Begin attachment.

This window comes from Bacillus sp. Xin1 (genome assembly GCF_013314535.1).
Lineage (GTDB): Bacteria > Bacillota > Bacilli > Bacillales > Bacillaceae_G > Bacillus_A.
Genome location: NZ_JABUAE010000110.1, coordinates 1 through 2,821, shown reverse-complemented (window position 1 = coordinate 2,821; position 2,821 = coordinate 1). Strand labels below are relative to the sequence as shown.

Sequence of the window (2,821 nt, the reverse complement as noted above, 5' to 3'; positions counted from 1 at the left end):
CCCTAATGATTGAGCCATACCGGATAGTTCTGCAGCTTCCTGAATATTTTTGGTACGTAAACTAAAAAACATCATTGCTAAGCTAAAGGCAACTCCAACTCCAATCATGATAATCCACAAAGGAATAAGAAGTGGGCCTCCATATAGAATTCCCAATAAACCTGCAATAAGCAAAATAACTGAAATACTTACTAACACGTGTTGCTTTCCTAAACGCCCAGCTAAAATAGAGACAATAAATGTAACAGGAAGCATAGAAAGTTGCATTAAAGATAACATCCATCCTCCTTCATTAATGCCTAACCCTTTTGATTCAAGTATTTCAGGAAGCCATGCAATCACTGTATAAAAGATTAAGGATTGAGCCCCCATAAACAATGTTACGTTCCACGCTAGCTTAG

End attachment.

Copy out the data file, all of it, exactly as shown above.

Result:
This window comes from Bacillus sp. Xin1 (genome assembly GCF_013314535.1).
Lineage (GTDB): Bacteria > Bacillota > Bacilli > Bacillales > Bacillaceae_G > Bacillus_A.
Genome location: NZ_JABUAE010000110.1, coordinates 1 through 2,821, shown reverse-complemented (window position 1 = coordinate 2,821; position 2,821 = coordinate 1). Strand labels below are relative to the sequence as shown.

Sequence of the window (2,821 nt, the reverse complement as noted above, 5' to 3'; positions counted from 1 at the left end):
CCCTAATGATTGAGCCATACCGGATAGTTCTGCAGCTTCCTGAATATTTTTGGTACGTAAACTAAAAAACATCATTGCTAAGCTAAAGGCAACTCCAACTCCAATCATGATAATCCACAAAGGAATAAGAAGTGGGCCTCCATATAGAATTCCCAATAAACCTGCAATAAGCAAAATAACTGAAATACTTACTAACACGTGTTGCTTTCCTAAACGCCCAGCTAAAATAGAGACAATAAATGTAACAGGAAGCATAGAAAGTTGCATTAAAGATAACATCCATCCTCCTTCATTAATGCCTAACCCTTTTGATTCAAGTATTTCAGGAAGCCATGCAATCACTGTATAAAAGATTAAGGATTGAGCCCCCATAAACAATGTTACGTTCCACGCTAGCTTAG